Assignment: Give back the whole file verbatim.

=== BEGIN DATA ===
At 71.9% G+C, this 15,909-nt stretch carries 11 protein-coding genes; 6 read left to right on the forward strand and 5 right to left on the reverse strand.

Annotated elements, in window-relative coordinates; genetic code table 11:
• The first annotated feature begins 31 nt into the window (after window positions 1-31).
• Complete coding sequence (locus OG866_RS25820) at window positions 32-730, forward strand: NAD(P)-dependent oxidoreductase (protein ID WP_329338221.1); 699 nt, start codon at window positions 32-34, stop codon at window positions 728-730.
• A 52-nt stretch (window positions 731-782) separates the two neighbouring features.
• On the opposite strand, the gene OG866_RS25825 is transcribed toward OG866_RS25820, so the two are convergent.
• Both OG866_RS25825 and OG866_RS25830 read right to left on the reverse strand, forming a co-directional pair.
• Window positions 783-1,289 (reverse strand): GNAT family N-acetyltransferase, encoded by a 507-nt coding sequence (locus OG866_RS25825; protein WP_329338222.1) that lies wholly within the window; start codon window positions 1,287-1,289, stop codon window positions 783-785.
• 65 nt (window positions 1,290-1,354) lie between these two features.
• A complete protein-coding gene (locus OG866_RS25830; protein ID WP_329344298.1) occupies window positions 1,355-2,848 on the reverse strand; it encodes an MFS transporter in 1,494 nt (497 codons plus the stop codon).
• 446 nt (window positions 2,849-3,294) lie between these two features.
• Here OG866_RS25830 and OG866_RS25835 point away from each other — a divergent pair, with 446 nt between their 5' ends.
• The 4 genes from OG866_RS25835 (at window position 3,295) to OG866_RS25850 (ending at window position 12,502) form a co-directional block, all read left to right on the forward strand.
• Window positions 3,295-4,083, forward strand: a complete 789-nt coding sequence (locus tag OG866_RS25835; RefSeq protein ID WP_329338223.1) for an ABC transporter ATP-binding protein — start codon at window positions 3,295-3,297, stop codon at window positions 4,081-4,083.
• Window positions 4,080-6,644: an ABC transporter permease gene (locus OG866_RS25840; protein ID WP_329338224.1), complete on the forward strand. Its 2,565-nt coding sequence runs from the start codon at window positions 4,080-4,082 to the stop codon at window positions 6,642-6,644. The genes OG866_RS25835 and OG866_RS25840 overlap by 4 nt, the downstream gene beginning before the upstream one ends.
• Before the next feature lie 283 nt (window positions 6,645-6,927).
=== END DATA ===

At 71.9% G+C, this 15,909-nt stretch carries 11 protein-coding genes; 6 read left to right on the forward strand and 5 right to left on the reverse strand.

Annotated elements, in window-relative coordinates; genetic code table 11:
• The first annotated feature begins 31 nt into the window (after window positions 1-31).
• Complete coding sequence (locus OG866_RS25820) at window positions 32-730, forward strand: NAD(P)-dependent oxidoreductase (protein ID WP_329338221.1); 699 nt, start codon at window positions 32-34, stop codon at window positions 728-730.
• A 52-nt stretch (window positions 731-782) separates the two neighbouring features.
• On the opposite strand, the gene OG866_RS25825 is transcribed toward OG866_RS25820, so the two are convergent.
• Both OG866_RS25825 and OG866_RS25830 read right to left on the reverse strand, forming a co-directional pair.
• Window positions 783-1,289 (reverse strand): GNAT family N-acetyltransferase, encoded by a 507-nt coding sequence (locus OG866_RS25825; protein WP_329338222.1) that lies wholly within the window; start codon window positions 1,287-1,289, stop codon window positions 783-785.
• 65 nt (window positions 1,290-1,354) lie between these two features.
• A complete protein-coding gene (locus OG866_RS25830; protein ID WP_329344298.1) occupies window positions 1,355-2,848 on the reverse strand; it encodes an MFS transporter in 1,494 nt (497 codons plus the stop codon).
• 446 nt (window positions 2,849-3,294) lie between these two features.
• Here OG866_RS25830 and OG866_RS25835 point away from each other — a divergent pair, with 446 nt between their 5' ends.
• The 4 genes from OG866_RS25835 (at window position 3,295) to OG866_RS25850 (ending at window position 12,502) form a co-directional block, all read left to right on the forward strand.
• Window positions 3,295-4,083, forward strand: a complete 789-nt coding sequence (locus tag OG866_RS25835; RefSeq protein ID WP_329338223.1) for an ABC transporter ATP-binding protein — start codon at window positions 3,295-3,297, stop codon at window positions 4,081-4,083.
• Window positions 4,080-6,644: an ABC transporter permease gene (locus OG866_RS25840; protein ID WP_329338224.1), complete on the forward strand. Its 2,565-nt coding sequence runs from the start codon at window positions 4,080-4,082 to the stop codon at window positions 6,642-6,644. The genes OG866_RS25835 and OG866_RS25840 overlap by 4 nt, the downstream gene beginning before the upstream one ends.
• Before the next feature lie 283 nt (window positions 6,645-6,927).